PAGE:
An Open Letter to a Thoughtful Man
For the purposes of this open letter, the subject will be adressed as Mr. Kimble. -Ty
Dear Mr. Kimble,
I have one memory of you, but it is one of the most important memories of anything that I have in life.
You were a coworker of my father’s when he died. A short time later, maybe a week, you came to our house, with gifts for my sister and myself. I remember the pained look on your face when you got out of your car. I remember knowing why you may be feeling like that, even though I didn’t know who you were at the time. Just about everyone who came to see us in those days had a similar look on their faces.
Not that many people did come, and that is why all these decades later the memory of you coming with those gifts is so significant to me. Other coworkers of my father, friends of the family, even extended members of the family itself all sort of receded into the background in the weeks and months after my father died. I can’t say nobody else helped us at all, but those were lonely, empty times in that big house with only three people for a while. Empty of visitors, empty of supporters, empty of the slightest indication that most people appreciated the gravity of what happened. Empty of individuals that had known us for years and years.
Yet not empty of you and your gesture. I don’t know how long you knew my father, but I know that plenty of people had known him longer and better than you did. As I said, most of those people were nowhere to be found, scattered to the four winds in wake of his death. You came to the epicenter of grief. You made that choice, and it was an honorable one.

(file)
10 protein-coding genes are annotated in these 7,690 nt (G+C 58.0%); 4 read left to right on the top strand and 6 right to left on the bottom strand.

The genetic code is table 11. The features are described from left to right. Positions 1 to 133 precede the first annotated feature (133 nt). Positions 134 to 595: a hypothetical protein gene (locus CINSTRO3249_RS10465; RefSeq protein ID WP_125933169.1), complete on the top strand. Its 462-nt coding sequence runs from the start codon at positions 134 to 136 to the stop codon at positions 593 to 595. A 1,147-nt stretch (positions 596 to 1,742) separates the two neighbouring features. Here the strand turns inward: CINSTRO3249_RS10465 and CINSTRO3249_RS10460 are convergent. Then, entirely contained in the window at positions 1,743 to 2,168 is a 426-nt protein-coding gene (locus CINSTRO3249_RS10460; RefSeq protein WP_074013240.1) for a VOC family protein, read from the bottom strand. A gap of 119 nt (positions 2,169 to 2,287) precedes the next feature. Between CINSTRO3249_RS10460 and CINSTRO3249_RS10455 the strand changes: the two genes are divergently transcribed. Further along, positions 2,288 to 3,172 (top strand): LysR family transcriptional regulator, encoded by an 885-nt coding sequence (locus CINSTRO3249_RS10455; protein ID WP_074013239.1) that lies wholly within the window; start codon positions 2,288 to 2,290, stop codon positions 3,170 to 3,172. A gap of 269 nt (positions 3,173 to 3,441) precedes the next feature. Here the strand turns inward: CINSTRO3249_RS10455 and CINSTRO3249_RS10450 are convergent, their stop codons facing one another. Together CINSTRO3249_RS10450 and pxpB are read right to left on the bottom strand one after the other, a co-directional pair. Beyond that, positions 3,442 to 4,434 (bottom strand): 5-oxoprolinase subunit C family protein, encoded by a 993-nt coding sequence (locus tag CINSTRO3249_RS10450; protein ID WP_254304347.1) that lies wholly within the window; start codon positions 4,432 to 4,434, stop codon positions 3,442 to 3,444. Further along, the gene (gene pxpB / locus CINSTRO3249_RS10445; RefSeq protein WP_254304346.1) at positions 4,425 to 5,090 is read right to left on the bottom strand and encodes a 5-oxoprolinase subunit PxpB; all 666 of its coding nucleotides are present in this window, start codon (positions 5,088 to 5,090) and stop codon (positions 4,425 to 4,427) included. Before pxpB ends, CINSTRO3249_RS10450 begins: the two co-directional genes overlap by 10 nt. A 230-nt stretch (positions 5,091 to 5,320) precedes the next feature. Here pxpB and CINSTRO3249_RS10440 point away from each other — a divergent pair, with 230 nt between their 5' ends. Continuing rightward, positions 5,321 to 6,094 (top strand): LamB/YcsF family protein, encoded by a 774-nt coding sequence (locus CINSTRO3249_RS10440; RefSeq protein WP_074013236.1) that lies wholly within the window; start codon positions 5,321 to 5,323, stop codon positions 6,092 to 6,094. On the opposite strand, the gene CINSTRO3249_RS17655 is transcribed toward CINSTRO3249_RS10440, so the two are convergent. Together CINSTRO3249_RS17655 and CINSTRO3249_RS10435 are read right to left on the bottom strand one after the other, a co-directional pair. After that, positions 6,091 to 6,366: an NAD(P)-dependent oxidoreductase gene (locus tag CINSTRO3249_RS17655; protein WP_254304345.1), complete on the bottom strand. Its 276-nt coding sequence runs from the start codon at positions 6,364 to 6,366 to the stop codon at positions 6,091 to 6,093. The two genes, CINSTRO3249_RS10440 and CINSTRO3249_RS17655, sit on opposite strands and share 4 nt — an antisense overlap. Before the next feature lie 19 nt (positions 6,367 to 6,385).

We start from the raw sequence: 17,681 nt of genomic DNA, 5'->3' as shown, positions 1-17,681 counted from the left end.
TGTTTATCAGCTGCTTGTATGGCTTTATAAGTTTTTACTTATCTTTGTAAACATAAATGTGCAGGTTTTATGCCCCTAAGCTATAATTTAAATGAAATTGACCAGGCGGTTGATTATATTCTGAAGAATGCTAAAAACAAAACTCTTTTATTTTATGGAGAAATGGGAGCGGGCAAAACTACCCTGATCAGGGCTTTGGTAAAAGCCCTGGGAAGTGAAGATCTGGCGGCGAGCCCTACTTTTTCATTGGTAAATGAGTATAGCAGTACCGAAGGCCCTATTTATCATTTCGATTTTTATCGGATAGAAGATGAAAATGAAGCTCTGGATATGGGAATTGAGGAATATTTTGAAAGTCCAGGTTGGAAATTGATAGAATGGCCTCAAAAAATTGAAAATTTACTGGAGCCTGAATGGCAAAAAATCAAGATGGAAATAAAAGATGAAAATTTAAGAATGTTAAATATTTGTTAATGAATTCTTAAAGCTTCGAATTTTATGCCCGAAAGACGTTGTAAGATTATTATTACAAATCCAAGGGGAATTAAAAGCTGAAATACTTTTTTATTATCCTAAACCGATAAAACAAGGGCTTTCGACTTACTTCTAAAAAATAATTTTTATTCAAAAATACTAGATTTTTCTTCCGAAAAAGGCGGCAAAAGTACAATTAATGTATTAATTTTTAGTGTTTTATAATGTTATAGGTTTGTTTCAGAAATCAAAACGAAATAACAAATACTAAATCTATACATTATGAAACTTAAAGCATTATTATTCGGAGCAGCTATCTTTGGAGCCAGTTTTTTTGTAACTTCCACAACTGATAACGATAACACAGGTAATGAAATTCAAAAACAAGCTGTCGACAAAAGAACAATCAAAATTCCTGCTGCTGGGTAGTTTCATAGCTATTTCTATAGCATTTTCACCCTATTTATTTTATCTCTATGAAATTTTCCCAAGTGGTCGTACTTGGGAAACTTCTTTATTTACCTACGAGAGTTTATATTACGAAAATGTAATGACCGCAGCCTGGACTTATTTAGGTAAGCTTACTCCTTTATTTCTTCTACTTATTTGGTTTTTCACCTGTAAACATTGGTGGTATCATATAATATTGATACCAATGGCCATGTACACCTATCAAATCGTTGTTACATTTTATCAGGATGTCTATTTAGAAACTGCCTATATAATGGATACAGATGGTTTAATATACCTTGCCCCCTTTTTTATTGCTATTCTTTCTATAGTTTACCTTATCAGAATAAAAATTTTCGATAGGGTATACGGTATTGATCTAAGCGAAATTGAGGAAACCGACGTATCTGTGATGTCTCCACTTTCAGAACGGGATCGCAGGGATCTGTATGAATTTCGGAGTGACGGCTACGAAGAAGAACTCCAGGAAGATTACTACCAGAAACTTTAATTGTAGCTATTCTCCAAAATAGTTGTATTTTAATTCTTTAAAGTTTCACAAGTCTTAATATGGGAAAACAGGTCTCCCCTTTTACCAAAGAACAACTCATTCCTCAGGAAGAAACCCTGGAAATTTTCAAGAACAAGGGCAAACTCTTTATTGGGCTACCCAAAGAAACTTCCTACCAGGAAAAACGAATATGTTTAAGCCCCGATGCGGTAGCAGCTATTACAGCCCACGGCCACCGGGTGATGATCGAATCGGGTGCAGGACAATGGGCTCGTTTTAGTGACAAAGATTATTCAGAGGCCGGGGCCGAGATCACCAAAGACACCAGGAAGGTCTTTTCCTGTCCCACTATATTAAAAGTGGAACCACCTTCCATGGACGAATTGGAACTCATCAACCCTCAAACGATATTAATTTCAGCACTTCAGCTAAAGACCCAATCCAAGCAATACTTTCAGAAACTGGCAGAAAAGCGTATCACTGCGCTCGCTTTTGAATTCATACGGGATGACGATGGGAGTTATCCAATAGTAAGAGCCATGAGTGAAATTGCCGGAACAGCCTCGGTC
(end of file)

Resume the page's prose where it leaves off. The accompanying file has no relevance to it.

As was the choice to bring my sister and I gifts. I don’t remember what you brought my sister. I clearly remember that you brought me a Care Bear. Champ Bear to be exact. As a child I appreciated the toy, and part of me recognized that it was especially nice given the circumstances. I now of course understand how profound the consideration was on your part to offer it to me at my home.
I very much wish I still had the bear. Teens being what they are, making room for new stuff I at one point gave it away to Goodwill. Even then I appreciated the gesture looking back, but I regret not being sentimental enough about it to hold on to it physically. It was one of my big mistakes in such matters.
Yet I hold on to the memory and cherish the gesture now. It was heartfelt, rare, and impactful on my life even to this day, as so often the simplest gestures are.
So I thank you, Mr. Kimble, for the gift and the thought you showed in giving it to me. You hold, and will always hold a place of honor in my mind.
sincerely, Ty Unglebower
–This post is part of the Open Letter Continuum.